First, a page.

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Knuth on TrueType vs Metafont
Knuth on TrueType vs Metafont
Wed, 26 Jan 2000 07:39:05 -0500
don't know if you folks have seen this on
here's the relevant excerpt (see his last sentence if you are short on
Interviewer: Another similar issue is TrueType fonts. TrueType fonts
have this property of including instructions, computer programs
effectively, in the font, to do hinting.
Knuth: Well, I never met Elias or whatever.
Interviewer: Sampo Kaasila?
Knuth: I don't know. I know enough about TrueType to know that it's a
very intelligent design, that is similar to Metafont except that it
strips out everything that's slow. So the way the hinting is done is
by program, certainly. Of course, it came out maybe ten years after
Metafont, so probably something got through somehow.
There was the F3 font that Folio was making, if I can remember
the name, what the people in industry called it. Some of the people
that I had worked with on Metafont went into making font designs that
were similar to TrueType, but have not been successful.
Interviewer: There's a fairly major controversy with TrueType right
now, that there a number of patents that are owned now by Apple. It's
kind of interesting to me that that is the case even though it's for
the most part derivative work of what was in Metafont.
Knuth: I've been very unhappy with the way patents are handled. But
the more I look at it, the more I decide that it's a waste of time. I
mean, my life is too short to fight with that, so I've just been
staying away. But I know that the ideas for rendering... The main
thing is that TrueType uses only quadratic splines, and that Type1
fonts use cubic splines, which allow you to get by with a lot fewer
points where you have to specify things.
The quadratic has the great advantage that there's a real cheap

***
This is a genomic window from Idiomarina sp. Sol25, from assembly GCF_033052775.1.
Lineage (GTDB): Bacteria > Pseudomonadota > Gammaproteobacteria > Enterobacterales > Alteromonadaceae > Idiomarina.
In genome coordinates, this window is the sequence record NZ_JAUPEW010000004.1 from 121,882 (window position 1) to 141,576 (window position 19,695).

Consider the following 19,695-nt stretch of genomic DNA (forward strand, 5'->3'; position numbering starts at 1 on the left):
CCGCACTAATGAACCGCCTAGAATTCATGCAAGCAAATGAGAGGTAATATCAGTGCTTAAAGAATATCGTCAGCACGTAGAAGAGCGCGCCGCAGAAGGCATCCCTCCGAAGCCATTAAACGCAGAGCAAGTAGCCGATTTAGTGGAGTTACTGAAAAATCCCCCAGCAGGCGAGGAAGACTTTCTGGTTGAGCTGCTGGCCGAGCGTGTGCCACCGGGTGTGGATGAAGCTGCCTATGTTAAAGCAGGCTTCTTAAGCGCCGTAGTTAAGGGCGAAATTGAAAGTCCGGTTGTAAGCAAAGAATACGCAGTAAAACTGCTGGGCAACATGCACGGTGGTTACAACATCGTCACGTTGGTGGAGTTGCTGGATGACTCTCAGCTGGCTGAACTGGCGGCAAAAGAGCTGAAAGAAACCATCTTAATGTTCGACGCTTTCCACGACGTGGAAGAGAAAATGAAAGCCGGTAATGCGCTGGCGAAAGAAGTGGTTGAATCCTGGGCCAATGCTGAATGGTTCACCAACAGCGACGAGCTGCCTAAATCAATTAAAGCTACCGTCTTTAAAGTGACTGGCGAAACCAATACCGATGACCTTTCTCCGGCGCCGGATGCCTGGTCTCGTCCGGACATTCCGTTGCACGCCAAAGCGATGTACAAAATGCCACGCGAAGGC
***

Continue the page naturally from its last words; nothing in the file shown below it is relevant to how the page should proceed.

way to render them. You can make hardware to draw a quadratic spline
lickety-split. It's all Greek mathematics, the conic sections. You can
describe a quadratic spline by a quadratic equation (x, y) so that the
value of f(x, y) is positive on one side of the curve and negative on
the other side. And then you can just follow along pixel by pixel, and
when x changes by one and y changes by one, you can see which way to
move to draw the curve in the optimal way. And the mathematics is
really simple for a quadratic. The corresponding thing for a cubic is
six times as complicated, and it has extra very strange effects in it
because cubic curves can have cusps in them that are hidden. They can
have places where the function will be plus on both sides of the
cubic, instead of plus on one side and minus on the other.
The algorithm that's like the quadratic one, but for cubics,
turns out that you can be in something that looks like a very
innocuous curve, but mathematically you're passing a singular
point. That's sort of like a dividing by zero even though it doesn't
look like there's any reason to do so. The bottom line is that the
quadratic curves that TrueType uses allow extremely fast hardware
implementations, in parallel.
Interviewer: The question is whether that matters of course, now that
CPU's are a zillion times faster.
Knuth: But for rendering, Metafont was very very slow by comparison,
although I'm amazed at how fast it goes now. Still, it has to be an
order of magnitude better, and certainly that was a factor in getting
TrueType adopted at the time that it was, because machines weren't
that fast then. So TrueType was an intelligently chosen subset, but
certainly all the ideas I've ever heard of about TrueType were, I
believe, well known in the early '60s.
- Knuth on TrueType vs Metafont,
Shyjan Mahamud <=